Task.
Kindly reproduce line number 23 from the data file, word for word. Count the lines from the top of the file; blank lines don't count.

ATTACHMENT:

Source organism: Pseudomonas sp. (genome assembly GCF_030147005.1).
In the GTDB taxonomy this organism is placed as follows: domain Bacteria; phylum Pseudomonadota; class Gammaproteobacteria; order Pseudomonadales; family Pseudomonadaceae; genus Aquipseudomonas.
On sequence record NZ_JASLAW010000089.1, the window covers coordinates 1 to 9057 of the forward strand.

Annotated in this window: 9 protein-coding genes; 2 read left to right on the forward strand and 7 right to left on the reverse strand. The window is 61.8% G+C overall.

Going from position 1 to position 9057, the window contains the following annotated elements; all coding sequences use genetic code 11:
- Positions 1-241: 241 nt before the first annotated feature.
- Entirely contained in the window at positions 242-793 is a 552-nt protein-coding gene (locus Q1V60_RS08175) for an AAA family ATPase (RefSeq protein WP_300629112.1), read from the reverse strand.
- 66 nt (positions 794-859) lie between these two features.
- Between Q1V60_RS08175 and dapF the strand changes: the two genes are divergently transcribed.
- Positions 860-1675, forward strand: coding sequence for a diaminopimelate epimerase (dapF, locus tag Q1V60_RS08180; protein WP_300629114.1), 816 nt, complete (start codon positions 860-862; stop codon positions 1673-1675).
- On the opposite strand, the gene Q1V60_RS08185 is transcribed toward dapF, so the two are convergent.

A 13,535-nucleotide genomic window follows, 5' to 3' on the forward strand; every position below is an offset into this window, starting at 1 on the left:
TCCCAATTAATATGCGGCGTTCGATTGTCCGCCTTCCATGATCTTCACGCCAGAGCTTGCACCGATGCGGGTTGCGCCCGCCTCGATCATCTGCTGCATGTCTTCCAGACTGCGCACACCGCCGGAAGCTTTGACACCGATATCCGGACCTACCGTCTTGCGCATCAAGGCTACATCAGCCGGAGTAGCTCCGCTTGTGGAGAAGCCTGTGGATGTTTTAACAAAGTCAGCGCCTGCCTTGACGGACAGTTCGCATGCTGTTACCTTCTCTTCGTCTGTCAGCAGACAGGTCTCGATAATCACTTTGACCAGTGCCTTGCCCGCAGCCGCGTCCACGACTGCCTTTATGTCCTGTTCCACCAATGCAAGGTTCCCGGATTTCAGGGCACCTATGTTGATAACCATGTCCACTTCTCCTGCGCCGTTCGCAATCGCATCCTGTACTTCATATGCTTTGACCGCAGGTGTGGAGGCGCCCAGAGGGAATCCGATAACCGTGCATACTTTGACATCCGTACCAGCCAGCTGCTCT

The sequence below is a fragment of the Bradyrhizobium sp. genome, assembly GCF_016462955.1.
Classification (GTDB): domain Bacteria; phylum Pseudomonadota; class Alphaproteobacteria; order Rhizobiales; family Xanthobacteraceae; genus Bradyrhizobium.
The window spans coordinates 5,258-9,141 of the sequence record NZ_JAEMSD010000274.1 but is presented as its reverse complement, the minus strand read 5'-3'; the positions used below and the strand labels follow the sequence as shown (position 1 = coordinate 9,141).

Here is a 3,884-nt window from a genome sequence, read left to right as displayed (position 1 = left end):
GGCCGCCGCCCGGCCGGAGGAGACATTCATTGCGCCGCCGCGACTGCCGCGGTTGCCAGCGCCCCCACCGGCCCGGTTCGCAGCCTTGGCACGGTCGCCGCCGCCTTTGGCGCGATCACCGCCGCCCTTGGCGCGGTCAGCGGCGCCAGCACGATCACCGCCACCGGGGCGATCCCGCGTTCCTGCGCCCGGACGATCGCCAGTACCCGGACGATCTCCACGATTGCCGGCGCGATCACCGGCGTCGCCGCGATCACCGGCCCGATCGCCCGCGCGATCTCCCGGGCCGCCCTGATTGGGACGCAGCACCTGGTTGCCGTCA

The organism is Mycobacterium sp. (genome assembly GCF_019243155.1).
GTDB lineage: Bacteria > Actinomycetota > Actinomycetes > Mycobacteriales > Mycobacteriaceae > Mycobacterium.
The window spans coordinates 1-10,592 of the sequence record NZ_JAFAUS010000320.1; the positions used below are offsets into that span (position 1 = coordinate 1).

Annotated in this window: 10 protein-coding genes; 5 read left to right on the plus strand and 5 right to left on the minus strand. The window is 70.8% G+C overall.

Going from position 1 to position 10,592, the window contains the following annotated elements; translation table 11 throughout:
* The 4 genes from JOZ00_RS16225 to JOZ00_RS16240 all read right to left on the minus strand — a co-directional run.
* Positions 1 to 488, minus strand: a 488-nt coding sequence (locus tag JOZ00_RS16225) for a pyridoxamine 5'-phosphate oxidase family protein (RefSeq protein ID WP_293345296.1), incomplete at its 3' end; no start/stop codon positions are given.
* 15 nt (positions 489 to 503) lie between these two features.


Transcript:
Going from position 1 to position 10,592, the window contains the following annotated elements; translation table 11 throughout: